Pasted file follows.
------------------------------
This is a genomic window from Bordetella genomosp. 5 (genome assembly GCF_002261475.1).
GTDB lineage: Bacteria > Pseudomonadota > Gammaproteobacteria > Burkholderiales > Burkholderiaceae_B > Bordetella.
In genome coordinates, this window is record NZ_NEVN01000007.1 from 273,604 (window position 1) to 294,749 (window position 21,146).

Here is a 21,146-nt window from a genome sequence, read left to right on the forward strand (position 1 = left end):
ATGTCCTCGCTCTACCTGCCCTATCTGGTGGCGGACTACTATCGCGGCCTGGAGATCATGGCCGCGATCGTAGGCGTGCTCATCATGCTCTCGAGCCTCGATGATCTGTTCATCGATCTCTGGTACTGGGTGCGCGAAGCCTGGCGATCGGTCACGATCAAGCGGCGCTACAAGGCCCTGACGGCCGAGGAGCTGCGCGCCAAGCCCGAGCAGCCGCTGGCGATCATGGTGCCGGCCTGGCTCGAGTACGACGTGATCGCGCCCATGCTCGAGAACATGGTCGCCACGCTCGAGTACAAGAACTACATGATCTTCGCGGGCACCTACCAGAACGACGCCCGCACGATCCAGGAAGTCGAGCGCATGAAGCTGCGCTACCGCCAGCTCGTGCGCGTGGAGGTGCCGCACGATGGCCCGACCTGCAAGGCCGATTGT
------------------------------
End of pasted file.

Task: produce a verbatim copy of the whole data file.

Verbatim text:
This is a genomic window from Bordetella genomosp. 5 (genome assembly GCF_002261475.1).
GTDB lineage: Bacteria > Pseudomonadota > Gammaproteobacteria > Burkholderiales > Burkholderiaceae_B > Bordetella.
In genome coordinates, this window is record NZ_NEVN01000007.1 from 273,604 (window position 1) to 294,749 (window position 21,146).

Here is a 21,146-nt window from a genome sequence, read left to right on the forward strand (position 1 = left end):
ATGTCCTCGCTCTACCTGCCCTATCTGGTGGCGGACTACTATCGCGGCCTGGAGATCATGGCCGCGATCGTAGGCGTGCTCATCATGCTCTCGAGCCTCGATGATCTGTTCATCGATCTCTGGTACTGGGTGCGCGAAGCCTGGCGATCGGTCACGATCAAGCGGCGCTACAAGGCCCTGACGGCCGAGGAGCTGCGCGCCAAGCCCGAGCAGCCGCTGGCGATCATGGTGCCGGCCTGGCTCGAGTACGACGTGATCGCGCCCATGCTCGAGAACATGGTCGCCACGCTCGAGTACAAGAACTACATGATCTTCGCGGGCACCTACCAGAACGACGCCCGCACGATCCAGGAAGTCGAGCGCATGAAGCTGCGCTACCGCCAGCTCGTGCGCGTGGAGGTGCCGCACGATGGCCCGACCTGCAAGGCCGATTGT